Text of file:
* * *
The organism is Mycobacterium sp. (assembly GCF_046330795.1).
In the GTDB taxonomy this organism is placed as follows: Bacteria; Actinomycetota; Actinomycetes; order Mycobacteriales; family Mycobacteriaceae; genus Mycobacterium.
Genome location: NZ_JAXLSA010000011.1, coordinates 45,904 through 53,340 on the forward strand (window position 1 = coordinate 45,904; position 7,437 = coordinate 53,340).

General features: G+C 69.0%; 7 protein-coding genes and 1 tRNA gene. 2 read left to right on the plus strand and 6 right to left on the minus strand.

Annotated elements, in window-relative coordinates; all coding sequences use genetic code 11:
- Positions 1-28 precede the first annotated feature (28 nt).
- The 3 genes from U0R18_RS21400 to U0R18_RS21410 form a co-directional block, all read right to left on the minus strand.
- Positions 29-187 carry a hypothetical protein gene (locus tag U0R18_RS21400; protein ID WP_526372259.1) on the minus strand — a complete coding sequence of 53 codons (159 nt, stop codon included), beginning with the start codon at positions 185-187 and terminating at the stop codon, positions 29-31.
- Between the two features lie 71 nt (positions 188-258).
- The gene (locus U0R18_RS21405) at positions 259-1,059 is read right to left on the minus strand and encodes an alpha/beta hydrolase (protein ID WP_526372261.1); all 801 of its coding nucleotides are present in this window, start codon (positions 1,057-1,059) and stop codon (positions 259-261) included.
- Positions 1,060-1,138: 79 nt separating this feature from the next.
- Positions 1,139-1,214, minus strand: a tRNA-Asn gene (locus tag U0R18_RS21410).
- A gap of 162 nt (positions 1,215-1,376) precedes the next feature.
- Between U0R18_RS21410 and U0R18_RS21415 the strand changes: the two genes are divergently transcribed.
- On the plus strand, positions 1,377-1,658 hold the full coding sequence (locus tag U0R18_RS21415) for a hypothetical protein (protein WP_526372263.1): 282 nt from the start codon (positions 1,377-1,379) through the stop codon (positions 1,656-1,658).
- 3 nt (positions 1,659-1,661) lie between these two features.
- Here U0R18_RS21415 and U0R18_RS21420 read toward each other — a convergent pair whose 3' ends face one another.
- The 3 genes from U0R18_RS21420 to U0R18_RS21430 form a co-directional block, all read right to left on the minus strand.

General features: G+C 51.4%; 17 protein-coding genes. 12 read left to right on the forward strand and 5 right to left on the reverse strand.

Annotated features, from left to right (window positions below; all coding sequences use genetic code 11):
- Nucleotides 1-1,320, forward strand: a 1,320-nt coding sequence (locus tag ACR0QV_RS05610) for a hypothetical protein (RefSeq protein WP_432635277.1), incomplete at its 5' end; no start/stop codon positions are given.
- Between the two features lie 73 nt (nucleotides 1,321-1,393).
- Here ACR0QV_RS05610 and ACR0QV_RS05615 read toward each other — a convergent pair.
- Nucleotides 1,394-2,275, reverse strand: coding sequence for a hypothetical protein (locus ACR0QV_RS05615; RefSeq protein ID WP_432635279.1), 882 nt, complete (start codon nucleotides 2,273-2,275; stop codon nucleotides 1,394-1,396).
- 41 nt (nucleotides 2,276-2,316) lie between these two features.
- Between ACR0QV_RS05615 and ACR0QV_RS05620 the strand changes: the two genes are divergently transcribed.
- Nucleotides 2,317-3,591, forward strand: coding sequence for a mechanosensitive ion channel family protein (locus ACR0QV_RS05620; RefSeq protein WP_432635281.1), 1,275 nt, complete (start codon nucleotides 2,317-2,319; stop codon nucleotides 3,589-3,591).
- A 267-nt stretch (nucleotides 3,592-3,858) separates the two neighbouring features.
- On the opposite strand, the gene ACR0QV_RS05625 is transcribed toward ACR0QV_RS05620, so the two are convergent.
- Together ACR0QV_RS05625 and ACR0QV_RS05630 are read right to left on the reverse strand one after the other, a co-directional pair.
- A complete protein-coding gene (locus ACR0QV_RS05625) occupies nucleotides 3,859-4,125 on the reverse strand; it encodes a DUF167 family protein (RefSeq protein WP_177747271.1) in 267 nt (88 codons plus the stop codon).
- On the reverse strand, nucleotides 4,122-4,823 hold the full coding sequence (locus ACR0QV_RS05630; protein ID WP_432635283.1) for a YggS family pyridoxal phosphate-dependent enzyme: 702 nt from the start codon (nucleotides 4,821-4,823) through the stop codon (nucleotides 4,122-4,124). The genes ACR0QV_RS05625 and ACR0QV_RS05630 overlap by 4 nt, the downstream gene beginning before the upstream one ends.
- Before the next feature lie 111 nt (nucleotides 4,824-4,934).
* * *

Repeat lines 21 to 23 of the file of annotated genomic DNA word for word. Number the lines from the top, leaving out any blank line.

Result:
- Nucleotides 1-1,320, forward strand: a 1,320-nt coding sequence (locus tag ACR0QV_RS05610) for a hypothetical protein (RefSeq protein WP_432635277.1), incomplete at its 5' end; no start/stop codon positions are given.
- Between the two features lie 73 nt (nucleotides 1,321-1,393).
- Here ACR0QV_RS05610 and ACR0QV_RS05615 read toward each other — a convergent pair.